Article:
10 Jul 2019
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Intra-EU anti-hybrid provisions – a possible source of double taxation ?

By Vincent Remy

EY Luxembourg Partner, Private Debt Leader

Dynamic. Team player. Problem solver. Fan of many things in life. Proud husband and father.

10 Jul 2019
Related topics Tax

With the Base Erosion and Profit Shifting (BEPS) project, the Organisation for Economic Co-operation and Development (OECD) has designed rules to neutralise the effects of hybrid instruments and entities (Action 2 of the BEPS Action Plan).

W
ith the Base Erosion and Profit Shifting (BEPS) project, the Organisation for Economic Co-operation and Development (OECD) has designed rules to neutralise the effects of hybrid instruments and entities (Action 2 of the BEPS Action Plan).

 

The EU Council welcomed these rules and stressed the need to apply an effective and coordinated implementation thereof at EU level. This led to the adoption of the Anti-Tax Avoidance Directive (ATAD)[1] which foresees binding rules to counteract mismatch situations within the EU, while ATAD II[2] will expand the territorial scope to third countries and to further types of hybrid mismatches.

From day one, Luxembourg has been fully supportive of the OECD's BEPS project and actively contributed to the adoption of ATAD, in the spirit of achieving a level playing field in the EU. Luxembourg has, in particular, been one of the early adopters within the EU of the anti-hybrid measures. Unlike other EU Member States such as the Netherlands or Ireland, Luxembourg incorporated the anti-hybrid measures applying to intra-EU situations already as from 1 January 2019, although the deadline for the implementation was only set at 31 December 2019.

Under the intra-EU anti-hybrid provisions, hybrid mismatch arrangements originate as a result of a difference in the legal characterization of an entity or instrument under the laws of Luxembourg and those of the other Member State which result in either a double deduction (a deduction of the same expense or loss occurs both in Luxembourg and in the other Member State) or a deduction without inclusion (a payment is deducted in Luxembourg without a taxable inclusion of the corresponding income in the other Member State). Such situation would lead to the denial of the deduction of the expense or the payment in Luxembourg.

While the policy objective of these rules is avoiding double non-taxation or double deductions, care should be taken that the new rules will not have the exact opposite result, i.e., a situation of double taxation. This would certainly go against the spirit of ATAD. In fact, the ATAD’s preamble states that “the rules should not only aim to counter tax avoidance practices but also avoid creating other obstacles to the market, such as double taxation.”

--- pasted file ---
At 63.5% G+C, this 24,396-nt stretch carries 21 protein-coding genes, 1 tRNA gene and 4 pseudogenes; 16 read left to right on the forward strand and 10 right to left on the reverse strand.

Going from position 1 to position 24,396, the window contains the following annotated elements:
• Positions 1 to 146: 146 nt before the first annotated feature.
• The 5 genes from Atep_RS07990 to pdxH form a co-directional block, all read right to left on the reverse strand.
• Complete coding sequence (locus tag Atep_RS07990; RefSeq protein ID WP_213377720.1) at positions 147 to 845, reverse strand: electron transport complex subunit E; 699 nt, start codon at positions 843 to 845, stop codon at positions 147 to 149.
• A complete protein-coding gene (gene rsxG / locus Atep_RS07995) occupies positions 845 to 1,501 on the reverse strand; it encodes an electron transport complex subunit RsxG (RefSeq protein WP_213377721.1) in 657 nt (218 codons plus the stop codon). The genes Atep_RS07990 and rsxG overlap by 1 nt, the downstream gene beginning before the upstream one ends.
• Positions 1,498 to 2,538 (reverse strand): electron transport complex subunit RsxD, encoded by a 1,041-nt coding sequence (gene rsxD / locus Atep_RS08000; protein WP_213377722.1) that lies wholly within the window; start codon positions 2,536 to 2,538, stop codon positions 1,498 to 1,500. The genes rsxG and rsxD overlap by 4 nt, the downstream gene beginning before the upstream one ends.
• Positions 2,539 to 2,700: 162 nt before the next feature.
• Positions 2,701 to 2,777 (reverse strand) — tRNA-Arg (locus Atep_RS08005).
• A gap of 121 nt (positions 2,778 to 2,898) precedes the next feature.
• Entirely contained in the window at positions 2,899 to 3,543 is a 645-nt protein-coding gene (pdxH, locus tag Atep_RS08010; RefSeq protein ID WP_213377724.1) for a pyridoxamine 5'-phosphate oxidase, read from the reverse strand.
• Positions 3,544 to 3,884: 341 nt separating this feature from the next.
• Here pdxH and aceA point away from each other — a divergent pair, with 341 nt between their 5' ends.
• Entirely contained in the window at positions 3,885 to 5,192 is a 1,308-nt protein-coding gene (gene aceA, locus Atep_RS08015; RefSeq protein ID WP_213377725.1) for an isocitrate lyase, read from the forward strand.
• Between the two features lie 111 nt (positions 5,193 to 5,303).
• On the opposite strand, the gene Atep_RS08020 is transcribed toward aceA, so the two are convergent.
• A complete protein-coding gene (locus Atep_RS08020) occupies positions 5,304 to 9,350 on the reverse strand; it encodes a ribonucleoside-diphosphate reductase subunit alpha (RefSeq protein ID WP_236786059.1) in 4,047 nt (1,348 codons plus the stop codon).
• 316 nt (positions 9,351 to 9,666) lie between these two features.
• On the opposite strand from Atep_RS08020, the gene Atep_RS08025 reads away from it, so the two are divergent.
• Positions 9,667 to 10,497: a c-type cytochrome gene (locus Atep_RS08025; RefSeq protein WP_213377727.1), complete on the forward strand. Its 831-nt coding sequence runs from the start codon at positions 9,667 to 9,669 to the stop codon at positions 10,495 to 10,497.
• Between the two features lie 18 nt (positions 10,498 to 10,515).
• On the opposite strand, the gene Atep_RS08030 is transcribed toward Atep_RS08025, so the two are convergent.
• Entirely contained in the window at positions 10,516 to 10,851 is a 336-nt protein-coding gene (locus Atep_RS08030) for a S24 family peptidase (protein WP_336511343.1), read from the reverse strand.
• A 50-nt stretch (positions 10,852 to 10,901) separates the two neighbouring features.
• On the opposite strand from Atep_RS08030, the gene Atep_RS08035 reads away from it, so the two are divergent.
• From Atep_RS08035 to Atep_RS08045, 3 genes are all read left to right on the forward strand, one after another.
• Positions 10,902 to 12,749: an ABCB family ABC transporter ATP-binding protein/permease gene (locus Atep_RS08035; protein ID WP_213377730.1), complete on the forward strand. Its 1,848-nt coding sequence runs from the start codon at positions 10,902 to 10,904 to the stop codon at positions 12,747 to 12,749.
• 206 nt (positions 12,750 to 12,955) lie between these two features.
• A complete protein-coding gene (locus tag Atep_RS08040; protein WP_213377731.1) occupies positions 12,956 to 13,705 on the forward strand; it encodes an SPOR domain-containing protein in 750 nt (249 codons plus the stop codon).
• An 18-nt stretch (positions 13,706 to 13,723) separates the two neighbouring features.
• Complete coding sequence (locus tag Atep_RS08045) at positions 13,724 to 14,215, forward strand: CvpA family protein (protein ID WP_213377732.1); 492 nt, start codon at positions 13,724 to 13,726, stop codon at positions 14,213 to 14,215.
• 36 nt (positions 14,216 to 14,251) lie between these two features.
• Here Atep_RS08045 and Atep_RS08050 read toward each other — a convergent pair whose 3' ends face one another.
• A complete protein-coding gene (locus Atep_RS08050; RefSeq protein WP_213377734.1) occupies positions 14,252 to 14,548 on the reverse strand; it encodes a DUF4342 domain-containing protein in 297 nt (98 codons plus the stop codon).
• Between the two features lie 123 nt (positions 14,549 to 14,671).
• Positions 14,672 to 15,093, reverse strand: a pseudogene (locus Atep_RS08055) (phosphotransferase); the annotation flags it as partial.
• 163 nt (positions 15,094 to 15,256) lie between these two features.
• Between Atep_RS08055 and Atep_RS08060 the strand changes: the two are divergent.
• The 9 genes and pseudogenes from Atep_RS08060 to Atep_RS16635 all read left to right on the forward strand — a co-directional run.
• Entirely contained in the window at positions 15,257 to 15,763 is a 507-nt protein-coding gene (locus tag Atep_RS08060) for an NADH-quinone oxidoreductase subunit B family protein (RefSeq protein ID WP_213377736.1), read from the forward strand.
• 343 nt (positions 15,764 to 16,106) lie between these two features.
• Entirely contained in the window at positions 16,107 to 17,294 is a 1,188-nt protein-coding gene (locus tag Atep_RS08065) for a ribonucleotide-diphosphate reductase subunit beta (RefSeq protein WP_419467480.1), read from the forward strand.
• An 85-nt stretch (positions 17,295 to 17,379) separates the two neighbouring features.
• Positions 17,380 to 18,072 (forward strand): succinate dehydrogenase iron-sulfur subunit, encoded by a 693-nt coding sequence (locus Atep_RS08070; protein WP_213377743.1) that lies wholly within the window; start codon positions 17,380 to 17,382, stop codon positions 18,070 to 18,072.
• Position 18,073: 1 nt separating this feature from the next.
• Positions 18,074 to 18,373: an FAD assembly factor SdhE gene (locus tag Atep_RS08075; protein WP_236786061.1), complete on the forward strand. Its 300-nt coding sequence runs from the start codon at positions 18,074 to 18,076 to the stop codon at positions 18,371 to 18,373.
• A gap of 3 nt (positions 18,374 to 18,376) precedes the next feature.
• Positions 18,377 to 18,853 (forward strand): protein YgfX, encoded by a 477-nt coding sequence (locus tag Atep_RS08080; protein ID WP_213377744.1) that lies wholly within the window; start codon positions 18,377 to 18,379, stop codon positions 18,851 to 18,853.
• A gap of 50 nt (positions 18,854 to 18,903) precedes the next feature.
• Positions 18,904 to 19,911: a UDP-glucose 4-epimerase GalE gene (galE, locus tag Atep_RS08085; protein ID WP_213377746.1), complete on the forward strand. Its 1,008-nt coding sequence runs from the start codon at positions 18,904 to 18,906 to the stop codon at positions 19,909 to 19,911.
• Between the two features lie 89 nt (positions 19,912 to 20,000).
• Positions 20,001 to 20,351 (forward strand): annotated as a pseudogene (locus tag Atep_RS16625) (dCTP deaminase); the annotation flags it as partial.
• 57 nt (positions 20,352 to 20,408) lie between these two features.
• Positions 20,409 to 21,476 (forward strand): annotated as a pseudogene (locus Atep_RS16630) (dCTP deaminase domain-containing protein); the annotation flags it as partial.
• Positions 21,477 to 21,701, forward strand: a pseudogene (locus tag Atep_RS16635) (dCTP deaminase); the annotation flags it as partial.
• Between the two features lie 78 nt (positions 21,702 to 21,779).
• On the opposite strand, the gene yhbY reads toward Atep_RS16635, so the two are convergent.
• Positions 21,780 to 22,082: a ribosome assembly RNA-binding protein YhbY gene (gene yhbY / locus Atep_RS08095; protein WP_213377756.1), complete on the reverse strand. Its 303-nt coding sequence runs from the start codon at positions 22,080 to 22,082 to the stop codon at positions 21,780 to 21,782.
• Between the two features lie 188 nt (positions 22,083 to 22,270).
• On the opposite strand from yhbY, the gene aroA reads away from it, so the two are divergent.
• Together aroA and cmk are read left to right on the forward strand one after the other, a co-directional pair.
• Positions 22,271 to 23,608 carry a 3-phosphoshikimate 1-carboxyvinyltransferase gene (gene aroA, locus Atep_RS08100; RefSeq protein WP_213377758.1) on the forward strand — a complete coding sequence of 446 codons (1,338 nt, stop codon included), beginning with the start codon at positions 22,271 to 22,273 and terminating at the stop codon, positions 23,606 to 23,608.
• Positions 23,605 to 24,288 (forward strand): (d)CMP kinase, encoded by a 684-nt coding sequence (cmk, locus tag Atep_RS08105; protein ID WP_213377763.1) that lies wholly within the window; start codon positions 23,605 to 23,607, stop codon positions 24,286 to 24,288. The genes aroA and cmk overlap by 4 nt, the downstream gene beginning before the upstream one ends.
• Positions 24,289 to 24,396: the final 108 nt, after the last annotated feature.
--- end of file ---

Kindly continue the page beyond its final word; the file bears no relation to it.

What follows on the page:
From a practical perspective, the risk of double taxation may particularly arise in the private credit sphere where investors would typically rely on the flexibility and tax-neutrality of the limited partnership (in Luxembourg or elsewhere) as the vehicle of choice for pooling their debt investments. These partnerships typically hold their assets through Luxembourg corporate entities (Lux CEs). Although a limited partnership is generally considered as tax transparent from a Luxembourg perspective, it may be treated as a corporation by certain EU investor countries. Under a strict reading of the current anti-hybrid provisions, the resulting qualification of the partnership as a hybrid entity may lead to a so-called hybrid entity mismatch. This mismatch would entail the non-deductibility of expenses paid by the Lux CEs to the partnership leading to a significant increase of their Luxembourg taxable base. This outcome is surprising and counter-intuitive, particularly if the partnership were to on-pay or distribute all its proceeds to its EU investors where the proceeds would be fully taxable. In such a case there would be, economically, double taxation of the same payment. These investors would be well-served by a clarification by the authorities to the effect that, for example, no hybrid mismatch will arise if a distribution by the partnership of its proceeds to its investors within a certain limited period (e.g. 12 months) will result in taxation of these proceeds at the level of these investors. Such a clarification would be well within the stated spirit of the anti-hybrid measures.

The overall aim of the anti-hybrid rules is clear and laudable. However, their practical applications may, in certain cases, result in unintended consequences. To this day, in the absence of a clarification by the authorities, stakeholders are thus well advised to carefully analyse and potentially address these types of investment structure.

Vincent Rémy, Tax Partner, EY Luxembourg

 

[1] Council Directive (EU) 2016/1164 of 12 July laying down rules against tax avoidance practices that directly affect the functioning of the internal market

[2] Council Directive (EU) 2017/952 of 29 May amending Directive (EU) 2016/1164 as regards hybrid mismatches with third countries

 

This article was originally published on Luxembourg Times under the headline "Intra-EU anti-hybrid provisions – a possible source of double taxation?"

Summary

With the Base Erosion and Profit Shifting (BEPS) project, the Organisation for Economic Co-operation and Development (OECD) has designed rules to neutralise the effects of hybrid instruments and entities (Action 2 of the BEPS Action Plan).

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By Vincent Remy

EY Luxembourg Partner, Private Debt Leader

Dynamic. Team player. Problem solver. Fan of many things in life. Proud husband and father.

Related topics Tax